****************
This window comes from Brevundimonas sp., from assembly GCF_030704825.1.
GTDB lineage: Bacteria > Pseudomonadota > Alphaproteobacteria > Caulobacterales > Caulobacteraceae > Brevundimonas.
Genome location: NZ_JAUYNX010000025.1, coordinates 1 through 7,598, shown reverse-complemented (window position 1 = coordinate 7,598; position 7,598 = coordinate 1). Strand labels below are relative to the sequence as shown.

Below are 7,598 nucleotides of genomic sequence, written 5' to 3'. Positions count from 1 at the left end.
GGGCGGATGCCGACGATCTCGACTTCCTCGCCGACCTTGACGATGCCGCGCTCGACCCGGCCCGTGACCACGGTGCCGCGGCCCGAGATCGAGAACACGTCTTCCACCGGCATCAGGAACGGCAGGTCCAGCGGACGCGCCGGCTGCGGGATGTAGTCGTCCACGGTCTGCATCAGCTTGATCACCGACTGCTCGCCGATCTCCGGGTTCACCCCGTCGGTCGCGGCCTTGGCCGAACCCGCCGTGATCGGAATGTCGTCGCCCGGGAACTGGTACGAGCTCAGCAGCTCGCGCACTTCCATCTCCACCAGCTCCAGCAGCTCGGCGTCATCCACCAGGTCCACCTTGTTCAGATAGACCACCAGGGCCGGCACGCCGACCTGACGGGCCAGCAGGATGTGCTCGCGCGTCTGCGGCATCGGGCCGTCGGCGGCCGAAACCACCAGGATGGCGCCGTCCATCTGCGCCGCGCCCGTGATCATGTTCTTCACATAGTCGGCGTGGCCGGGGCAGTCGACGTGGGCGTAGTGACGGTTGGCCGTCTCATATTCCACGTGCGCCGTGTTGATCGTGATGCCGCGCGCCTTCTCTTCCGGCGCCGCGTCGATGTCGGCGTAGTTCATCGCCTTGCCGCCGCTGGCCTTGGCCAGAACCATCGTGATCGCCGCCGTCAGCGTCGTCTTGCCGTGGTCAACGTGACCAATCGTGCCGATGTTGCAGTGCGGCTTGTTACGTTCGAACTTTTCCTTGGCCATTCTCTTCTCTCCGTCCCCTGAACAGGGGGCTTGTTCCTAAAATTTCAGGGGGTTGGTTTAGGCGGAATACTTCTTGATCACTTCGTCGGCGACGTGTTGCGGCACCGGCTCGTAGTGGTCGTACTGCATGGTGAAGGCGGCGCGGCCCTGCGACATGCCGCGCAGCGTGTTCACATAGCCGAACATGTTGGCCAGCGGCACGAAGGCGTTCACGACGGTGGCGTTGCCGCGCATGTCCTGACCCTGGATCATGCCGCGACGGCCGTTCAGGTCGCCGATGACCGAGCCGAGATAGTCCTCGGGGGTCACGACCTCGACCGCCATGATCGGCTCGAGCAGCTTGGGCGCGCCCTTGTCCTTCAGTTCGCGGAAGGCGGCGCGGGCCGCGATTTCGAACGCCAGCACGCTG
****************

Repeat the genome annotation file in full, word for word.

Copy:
This window comes from Brevundimonas sp., from assembly GCF_030704825.1.
GTDB lineage: Bacteria > Pseudomonadota > Alphaproteobacteria > Caulobacterales > Caulobacteraceae > Brevundimonas.
Genome location: NZ_JAUYNX010000025.1, coordinates 1 through 7,598, shown reverse-complemented (window position 1 = coordinate 7,598; position 7,598 = coordinate 1). Strand labels below are relative to the sequence as shown.

Below are 7,598 nucleotides of genomic sequence, written 5' to 3'. Positions count from 1 at the left end.
GGGCGGATGCCGACGATCTCGACTTCCTCGCCGACCTTGACGATGCCGCGCTCGACCCGGCCCGTGACCACGGTGCCGCGGCCCGAGATCGAGAACACGTCTTCCACCGGCATCAGGAACGGCAGGTCCAGCGGACGCGCCGGCTGCGGGATGTAGTCGTCCACGGTCTGCATCAGCTTGATCACCGACTGCTCGCCGATCTCCGGGTTCACCCCGTCGGTCGCGGCCTTGGCCGAACCCGCCGTGATCGGAATGTCGTCGCCCGGGAACTGGTACGAGCTCAGCAGCTCGCGCACTTCCATCTCCACCAGCTCCAGCAGCTCGGCGTCATCCACCAGGTCCACCTTGTTCAGATAGACCACCAGGGCCGGCACGCCGACCTGACGGGCCAGCAGGATGTGCTCGCGCGTCTGCGGCATCGGGCCGTCGGCGGCCGAAACCACCAGGATGGCGCCGTCCATCTGCGCCGCGCCCGTGATCATGTTCTTCACATAGTCGGCGTGGCCGGGGCAGTCGACGTGGGCGTAGTGACGGTTGGCCGTCTCATATTCCACGTGCGCCGTGTTGATCGTGATGCCGCGCGCCTTCTCTTCCGGCGCCGCGTCGATGTCGGCGTAGTTCATCGCCTTGCCGCCGCTGGCCTTGGCCAGAACCATCGTGATCGCCGCCGTCAGCGTCGTCTTGCCGTGGTCAACGTGACCAATCGTGCCGATGTTGCAGTGCGGCTTGTTACGTTCGAACTTTTCCTTGGCCATTCTCTTCTCTCCGTCCCCTGAACAGGGGGCTTGTTCCTAAAATTTCAGGGGGTTGGTTTAGGCGGAATACTTCTTGATCACTTCGTCGGCGACGTGTTGCGGCACCGGCTCGTAGTGGTCGTACTGCATGGTGAAGGCGGCGCGGCCCTGCGACATGCCGCGCAGCGTGTTCACATAGCCGAACATGTTGGCCAGCGGCACGAAGGCGTTCACGACGGTGGCGTTGCCGCGCATGTCCTGACCCTGGATCATGCCGCGACGGCCGTTCAGGTCGCCGATGACCGAGCCGAGATAGTCCTCGGGGGTCACGACCTCGACCGCCATGATCGGCTCGAGCAGCTTGGGCGCGCCCTTGTCCTTCAGTTCGCGGAAGGCGGCGCGGGCCGCGATTTCGAACGCCAGCACGCTG